Securing your home wireless connection

Without getting stupid we suggest the following:

Stay up-to-date with patches and updates

As with any computing device, your router has special operating software called firmware. Most commercial companies will release patches or updates to that firmware. While these are not frequent, they can often fix security vulnerabilities in the hardware. You can likely check for updates in the router administration area.

Another effective practice is to ensure all updates and patches are applied to the devices connected to the network. Gaining control of one device on the network, especially an older, forgotten machine, gives an attacker a foothold to move on to other, more valuable targets. If you’re not using a computer or other device, turn it off, or at least disconnect it from the Internet, if possible.


Choose a strong administrator password

Most routers require an administrator password to access the setup and configuration settings. However, the default passwords for these routers are generally weak, and some have none at all.

You should change the default password to something strong. Once you have set up your wireless network, you will probably not need to use this password frequently, so you can use a very strong password without worrying about the difficulty of typing it in. If you do lose the password, you will have to reset the router to factory settings and set up your network again.


Disable remote administration

Many wireless networking routers offer the ability to allow administration of the router remotely, from anywhere on the Internet. Unless you require remote administration and are very familiar with WLAN administration and security, it’s a good idea to disable this feature. Otherwise, anyone connected to the Internet could conceivably gain administrative access to your router and network.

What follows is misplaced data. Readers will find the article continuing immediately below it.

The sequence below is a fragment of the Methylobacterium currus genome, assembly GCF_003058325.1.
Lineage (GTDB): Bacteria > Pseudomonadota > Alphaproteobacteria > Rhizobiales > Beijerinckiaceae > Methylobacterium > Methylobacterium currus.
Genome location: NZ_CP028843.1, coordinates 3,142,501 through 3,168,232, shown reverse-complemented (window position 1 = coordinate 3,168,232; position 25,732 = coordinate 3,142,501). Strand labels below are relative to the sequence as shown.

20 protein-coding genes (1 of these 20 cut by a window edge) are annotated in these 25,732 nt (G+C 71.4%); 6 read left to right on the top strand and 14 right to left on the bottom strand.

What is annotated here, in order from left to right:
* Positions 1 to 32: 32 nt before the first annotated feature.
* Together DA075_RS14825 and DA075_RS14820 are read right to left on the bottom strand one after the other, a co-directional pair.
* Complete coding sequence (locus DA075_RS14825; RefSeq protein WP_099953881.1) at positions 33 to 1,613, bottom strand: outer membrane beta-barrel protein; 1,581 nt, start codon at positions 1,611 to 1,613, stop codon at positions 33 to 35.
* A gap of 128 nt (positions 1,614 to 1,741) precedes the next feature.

For best security, you should enable or set an encryption password. All Wi-Fi equipment will support a form of encryption; you should choose the type that is most secure and will work across all the devices you need to connect.

If possible, use WPA2 (Wi-Fi Protected Access). If you are using a home wireless network, you should choose WPA2 Personal. Some older devices may be unable to connect to a WPA2 network; in these cases, use WPA.

There are still some old devices that may not even be able to connect to a WPA network, and will require WEP (Wired Equivalency Privacy). While WEP encryption is slightly better than none at all, WEP is not considered secure, and you should avoid using it. If you do need to use WEP encryption, be sure to choose a very strong password, and change it relatively frequently.


Change your default SSID

Your SSID (Service Set Identifier) is the name of your network. Pick something that is personally identifiable, but not externally recognizable.


MAC address filtering

This won’t stop anybody but your lame neighbor. Not worth the effort.